After thanking everyone for coming out and getting more than my fair share of hugs, a gang of us headed up to George Street. My husband had never been there before and even though we heard many warnings that it is not what it use to be, we went any ways. First stop O’Reilly’s Pub. It was also our last stop because we managed to anchor ourselves in a little nook and cranny. A fine spot for slinging a brew while we listened to the Irish Descendants. Yes you heard me, the Descendants. If I had planned the night to go that way it would have never have worked out as great as it did. We had the luck of the Irish on our side as we danced a jig and sang merry a tune. The last time I had seen the Descendants could be a short story all of its own. It happened many moons ago in Toronto at the Horseshoe Tavern on Queen Street. A co-worker of mine at the time, from just down the street at the Black Bull Tavern, introduced me to the boys after a gig. It just so happened that her father was one of their producers and she gave me tickets to attend the concert and introduced me to them afterwards. I however, had one too many “sociables” that night and could not remember a thing about partying with the Descendants. I did however, have a friend with me who was far more sensible than I and she got me home safe and reassured me that I did indeed have a good time. Sorry for rubbing your belly so many times though D’Arcy, what can I say, I must have thought that it would bring me good luck.
Seeing the band almost 15 years later was very different. D’Arcy is no longer part of the band and the name should really be the Irish Descendants, The Next Generation but it did not matter. We still had a fabulous time and I can actually remember it all on my own as my new version of a “sociable” is to actually be sociable and not rub a strange man’s belly for good luck. But no regrets right.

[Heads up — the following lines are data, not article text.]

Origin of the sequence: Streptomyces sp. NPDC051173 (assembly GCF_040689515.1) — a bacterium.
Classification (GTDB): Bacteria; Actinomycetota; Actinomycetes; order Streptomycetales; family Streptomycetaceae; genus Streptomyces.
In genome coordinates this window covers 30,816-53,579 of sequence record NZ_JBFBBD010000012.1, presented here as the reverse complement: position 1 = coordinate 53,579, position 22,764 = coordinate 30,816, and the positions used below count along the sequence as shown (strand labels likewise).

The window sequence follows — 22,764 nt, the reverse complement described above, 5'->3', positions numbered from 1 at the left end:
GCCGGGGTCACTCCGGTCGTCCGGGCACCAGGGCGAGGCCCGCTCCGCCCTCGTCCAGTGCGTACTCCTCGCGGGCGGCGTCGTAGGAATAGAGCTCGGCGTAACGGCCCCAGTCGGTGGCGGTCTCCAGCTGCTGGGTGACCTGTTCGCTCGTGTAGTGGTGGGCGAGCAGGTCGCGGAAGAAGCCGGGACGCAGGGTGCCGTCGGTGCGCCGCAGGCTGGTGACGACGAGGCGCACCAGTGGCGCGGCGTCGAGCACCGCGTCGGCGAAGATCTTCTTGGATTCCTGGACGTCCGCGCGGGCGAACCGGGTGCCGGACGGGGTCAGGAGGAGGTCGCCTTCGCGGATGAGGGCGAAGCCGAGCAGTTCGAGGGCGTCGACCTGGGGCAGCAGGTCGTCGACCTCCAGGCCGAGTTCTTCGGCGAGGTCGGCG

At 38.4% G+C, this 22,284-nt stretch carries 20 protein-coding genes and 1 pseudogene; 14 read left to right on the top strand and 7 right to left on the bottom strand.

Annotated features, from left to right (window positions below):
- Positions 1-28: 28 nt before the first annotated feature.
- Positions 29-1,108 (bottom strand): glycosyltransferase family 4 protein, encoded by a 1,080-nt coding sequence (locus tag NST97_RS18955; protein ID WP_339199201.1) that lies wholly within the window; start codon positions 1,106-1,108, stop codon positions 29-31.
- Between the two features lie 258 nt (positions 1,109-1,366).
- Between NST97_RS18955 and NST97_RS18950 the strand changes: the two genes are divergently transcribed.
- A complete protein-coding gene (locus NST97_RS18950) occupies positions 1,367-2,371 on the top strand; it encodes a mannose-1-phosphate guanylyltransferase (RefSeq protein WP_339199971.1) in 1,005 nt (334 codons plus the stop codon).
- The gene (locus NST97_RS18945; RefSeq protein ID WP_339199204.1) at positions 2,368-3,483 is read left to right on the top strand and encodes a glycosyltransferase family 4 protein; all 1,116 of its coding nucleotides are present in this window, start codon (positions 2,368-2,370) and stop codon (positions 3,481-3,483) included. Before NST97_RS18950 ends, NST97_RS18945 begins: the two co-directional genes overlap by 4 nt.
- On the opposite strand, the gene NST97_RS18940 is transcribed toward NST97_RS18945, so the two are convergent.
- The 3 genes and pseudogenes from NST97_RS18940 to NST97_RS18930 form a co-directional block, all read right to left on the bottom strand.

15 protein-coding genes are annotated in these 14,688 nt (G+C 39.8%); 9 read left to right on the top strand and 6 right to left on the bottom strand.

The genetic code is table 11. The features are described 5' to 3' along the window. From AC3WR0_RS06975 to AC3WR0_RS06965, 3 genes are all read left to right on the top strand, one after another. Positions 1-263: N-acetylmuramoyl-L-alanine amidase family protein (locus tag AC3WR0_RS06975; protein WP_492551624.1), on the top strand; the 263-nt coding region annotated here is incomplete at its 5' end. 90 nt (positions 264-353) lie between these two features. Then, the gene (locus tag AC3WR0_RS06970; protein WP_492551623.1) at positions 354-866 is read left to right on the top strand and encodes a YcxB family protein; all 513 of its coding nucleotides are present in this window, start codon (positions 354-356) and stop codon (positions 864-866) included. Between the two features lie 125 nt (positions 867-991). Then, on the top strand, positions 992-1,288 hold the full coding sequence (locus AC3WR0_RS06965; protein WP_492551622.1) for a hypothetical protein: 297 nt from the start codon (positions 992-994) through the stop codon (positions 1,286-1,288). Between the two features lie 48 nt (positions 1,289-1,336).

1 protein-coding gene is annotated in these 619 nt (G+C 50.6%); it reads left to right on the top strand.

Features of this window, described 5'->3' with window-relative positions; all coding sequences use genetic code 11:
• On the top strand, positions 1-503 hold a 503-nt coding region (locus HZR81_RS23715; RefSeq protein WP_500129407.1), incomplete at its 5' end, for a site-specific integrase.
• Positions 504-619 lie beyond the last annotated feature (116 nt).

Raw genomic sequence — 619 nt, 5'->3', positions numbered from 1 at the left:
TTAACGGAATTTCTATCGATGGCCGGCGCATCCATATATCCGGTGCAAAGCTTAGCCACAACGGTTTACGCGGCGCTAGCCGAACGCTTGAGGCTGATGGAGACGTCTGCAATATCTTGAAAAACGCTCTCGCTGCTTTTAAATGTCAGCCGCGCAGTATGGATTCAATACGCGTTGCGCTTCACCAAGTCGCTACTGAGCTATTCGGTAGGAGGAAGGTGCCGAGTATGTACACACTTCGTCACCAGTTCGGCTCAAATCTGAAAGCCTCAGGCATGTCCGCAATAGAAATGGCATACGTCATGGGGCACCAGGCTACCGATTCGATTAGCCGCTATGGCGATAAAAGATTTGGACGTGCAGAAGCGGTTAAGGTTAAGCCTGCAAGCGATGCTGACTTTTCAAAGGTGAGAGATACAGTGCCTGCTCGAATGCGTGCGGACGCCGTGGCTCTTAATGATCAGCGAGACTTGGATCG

The day after George Street was spent driving only half way back to my island while we recuperated a little at my aunt and uncle’s cabin in Lewistporte. I sold most of what was left of my books that night to my family members that wanted copies for Christmas presents. I was overwhelmed and taken by surprise at their generosity and eagerness to share my book. I wish I had not been so tired. I crashed before the cabin crowd came to sing the night away. I tried to stay awake but the fatigue of the trip had set in hard. They understood but I still wished I could have enjoyed it more.
A few more days were spent on Long Island before having to say my summer farewells. Saying good-bye to those that I hold near and dear will never get easier no matter how many times I visit. It seems like every time I go back there are a few more residents that are not around any more. There was a lot of sadness in the air this summer along with all the joy. To reflect on it makes me ache. I did my very best to not go there in my mind, even if it will never truly escape me. I tried my hardest to choose love, forgiveness and happiness as the theme for the Summer of 2014. I moved passed some old wounds while others were split wide open in front of me at times. But as I sit here and wait for my spirit to settle back in to the Nova Scotia time zone I know one thing for sure, I will always go back for more.
Thank you to everyone who helped make my trip home more memorable than I could actually write about. There were side trips and suppers that were not included in this tale but that does not mean that they are not tucked away for safe keeping. And they are for sure appreciated as much as the rest. My pants are a little tighter from all the good grub but my heart is even bigger than it ever was before. Until we meet again.
R.H. Downs a.k.a by the Queen herself as H.R. Downs (Wink, wink, Aunt D)